Beetles, Lizards, and Snakes! Oh my!

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Zoo InternQuest is a career exploration program for high school students.  For more information see the Zoo InternQuest blogs.  For more photos see the Zoo InternQuest Photo Journal.

Jean-Pierre Montagne works with many different species of reptiles, amphibians, and rodents on the reserve acres adjacent to the San Diego Zoo Safari Park. His job is to monitor biodiversity by identifying gender, age class (adult or juvenile), and recapture status fo the animals he finds in his pitfall traps.

On the reserve, interns were given the chance to check pitfall traps . The traps are set in “Y” shaped arrays of buckets in the ground connected by drift fences so that snakes, beetles, and lizards can fall in but not get out untill Mr. Montagne and his partners identify the animals.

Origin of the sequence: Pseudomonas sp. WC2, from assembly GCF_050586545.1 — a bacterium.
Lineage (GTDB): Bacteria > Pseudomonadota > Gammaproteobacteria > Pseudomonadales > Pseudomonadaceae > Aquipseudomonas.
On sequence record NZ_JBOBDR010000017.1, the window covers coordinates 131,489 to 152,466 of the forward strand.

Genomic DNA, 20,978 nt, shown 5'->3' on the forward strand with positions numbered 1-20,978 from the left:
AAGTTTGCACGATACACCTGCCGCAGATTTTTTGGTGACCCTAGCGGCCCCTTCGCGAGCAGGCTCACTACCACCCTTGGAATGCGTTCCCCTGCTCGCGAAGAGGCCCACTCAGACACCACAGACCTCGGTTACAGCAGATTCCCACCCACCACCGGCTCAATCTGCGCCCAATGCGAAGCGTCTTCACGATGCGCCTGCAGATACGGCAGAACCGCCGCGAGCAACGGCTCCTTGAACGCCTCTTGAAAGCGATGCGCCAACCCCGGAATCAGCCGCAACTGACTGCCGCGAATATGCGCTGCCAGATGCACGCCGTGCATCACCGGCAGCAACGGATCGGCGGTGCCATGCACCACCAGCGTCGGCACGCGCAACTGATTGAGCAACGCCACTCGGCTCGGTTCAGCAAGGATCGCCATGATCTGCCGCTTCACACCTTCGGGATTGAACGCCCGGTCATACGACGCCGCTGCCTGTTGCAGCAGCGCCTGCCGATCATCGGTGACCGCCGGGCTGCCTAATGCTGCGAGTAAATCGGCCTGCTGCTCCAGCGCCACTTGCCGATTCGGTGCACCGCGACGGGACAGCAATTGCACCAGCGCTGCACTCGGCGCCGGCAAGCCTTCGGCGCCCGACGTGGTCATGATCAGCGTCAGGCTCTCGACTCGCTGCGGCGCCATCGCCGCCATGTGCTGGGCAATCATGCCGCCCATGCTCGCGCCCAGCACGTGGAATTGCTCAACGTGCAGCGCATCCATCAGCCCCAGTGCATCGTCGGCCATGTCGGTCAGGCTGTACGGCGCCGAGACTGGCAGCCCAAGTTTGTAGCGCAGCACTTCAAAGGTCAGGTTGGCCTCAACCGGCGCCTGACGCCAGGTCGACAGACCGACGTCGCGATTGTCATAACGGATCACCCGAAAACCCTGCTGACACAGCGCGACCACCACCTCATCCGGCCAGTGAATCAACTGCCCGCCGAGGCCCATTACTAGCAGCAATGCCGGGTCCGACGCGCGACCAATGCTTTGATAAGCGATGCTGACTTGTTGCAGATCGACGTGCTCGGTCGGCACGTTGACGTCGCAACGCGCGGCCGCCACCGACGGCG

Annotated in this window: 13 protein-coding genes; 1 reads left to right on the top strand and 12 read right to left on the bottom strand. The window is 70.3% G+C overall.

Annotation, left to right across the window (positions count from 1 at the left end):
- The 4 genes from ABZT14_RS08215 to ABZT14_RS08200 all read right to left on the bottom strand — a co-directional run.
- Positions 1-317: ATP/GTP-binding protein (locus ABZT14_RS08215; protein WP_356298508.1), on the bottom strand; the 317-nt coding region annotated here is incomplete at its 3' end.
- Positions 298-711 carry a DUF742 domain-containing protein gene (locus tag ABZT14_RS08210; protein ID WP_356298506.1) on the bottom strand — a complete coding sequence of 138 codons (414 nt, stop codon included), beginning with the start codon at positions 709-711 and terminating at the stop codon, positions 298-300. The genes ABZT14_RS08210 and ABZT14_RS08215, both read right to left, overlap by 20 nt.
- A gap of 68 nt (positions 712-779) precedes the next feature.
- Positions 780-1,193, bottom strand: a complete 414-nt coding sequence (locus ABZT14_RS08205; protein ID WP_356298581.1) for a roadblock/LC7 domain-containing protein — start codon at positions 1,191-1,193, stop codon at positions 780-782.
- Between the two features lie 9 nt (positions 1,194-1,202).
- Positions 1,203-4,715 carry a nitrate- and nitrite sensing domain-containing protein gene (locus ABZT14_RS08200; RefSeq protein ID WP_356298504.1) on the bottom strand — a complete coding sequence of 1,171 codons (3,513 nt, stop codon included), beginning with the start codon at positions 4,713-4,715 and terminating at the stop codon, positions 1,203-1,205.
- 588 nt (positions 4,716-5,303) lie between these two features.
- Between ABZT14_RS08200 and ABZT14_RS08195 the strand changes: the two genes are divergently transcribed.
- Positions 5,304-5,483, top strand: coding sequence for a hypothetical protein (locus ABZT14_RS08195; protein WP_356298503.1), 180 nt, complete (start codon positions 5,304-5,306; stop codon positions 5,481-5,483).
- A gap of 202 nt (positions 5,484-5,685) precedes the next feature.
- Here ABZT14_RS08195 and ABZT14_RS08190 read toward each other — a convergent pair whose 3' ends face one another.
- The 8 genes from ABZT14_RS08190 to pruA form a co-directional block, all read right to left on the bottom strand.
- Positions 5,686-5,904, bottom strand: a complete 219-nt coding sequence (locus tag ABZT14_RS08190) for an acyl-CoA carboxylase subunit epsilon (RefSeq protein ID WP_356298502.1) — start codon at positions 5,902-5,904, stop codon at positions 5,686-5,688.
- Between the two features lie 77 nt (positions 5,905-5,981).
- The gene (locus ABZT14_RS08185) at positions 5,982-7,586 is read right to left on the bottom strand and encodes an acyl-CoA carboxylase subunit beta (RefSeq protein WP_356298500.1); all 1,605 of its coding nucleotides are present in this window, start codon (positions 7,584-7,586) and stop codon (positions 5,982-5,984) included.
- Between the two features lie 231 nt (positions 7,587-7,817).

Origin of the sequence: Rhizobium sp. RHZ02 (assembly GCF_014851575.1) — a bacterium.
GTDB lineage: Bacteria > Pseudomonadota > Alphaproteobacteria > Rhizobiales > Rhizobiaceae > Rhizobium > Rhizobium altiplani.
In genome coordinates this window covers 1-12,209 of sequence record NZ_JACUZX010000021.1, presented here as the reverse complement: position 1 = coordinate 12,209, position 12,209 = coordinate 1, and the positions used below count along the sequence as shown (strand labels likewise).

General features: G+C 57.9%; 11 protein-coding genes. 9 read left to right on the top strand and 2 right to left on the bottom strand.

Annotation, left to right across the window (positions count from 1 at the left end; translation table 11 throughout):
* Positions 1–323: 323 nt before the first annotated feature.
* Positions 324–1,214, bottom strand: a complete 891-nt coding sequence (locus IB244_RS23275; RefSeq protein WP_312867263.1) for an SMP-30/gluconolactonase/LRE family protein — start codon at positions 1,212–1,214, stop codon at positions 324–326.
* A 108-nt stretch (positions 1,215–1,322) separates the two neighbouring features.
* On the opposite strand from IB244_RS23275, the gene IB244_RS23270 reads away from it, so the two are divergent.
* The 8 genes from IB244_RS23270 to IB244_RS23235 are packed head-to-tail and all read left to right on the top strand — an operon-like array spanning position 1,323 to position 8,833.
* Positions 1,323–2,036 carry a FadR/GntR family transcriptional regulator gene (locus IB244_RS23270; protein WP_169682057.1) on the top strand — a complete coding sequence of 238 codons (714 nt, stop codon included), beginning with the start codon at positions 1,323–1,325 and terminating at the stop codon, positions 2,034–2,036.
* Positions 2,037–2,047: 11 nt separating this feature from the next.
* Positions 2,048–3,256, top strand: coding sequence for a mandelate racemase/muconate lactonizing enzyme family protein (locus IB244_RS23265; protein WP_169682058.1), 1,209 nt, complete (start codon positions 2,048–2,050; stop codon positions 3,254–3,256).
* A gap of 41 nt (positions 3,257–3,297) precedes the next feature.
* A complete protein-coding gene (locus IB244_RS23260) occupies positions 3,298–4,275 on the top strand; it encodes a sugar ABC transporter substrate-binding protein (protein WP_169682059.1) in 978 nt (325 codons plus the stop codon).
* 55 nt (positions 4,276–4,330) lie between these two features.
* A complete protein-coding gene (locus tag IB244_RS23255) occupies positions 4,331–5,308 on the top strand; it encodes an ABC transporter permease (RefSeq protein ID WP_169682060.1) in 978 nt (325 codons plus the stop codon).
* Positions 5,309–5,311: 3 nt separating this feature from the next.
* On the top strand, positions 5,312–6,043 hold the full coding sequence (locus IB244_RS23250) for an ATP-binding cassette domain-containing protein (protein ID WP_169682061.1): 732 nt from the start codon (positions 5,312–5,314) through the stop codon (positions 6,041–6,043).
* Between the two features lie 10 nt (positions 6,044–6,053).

In the first trap that interns opened there were no lizards but many beetles like the one on Mr. Montagne’s hand. Most of the beetles were hiding inside a tube filled with cotton. The tubes are also good hiding places for animals if another animal is trying to chase them.

Intern Sophie opens the lid of her first trap and reaches in to find nothing. It was the first of many traps that she had opened on our hike through the reserve.

After opening the trap, Intern Tony gets busy recording. If an animal is found in the trap, then he would record whether it is male or female, an adult or juvenile, and whether or not it has been captured in the past.

Intern Rachel holds the first and only animal find during the hike. It is an orange-throated whiptail lizard. Its gender is unknown, it is an adult, and it has not been captured before.

Kaitlyn, Rachel, and Eleanor follow the array to the next pitfall trap in hopes of finding a lizard, snake, or who knows what else?!

Shaye, Photo Journalist Team

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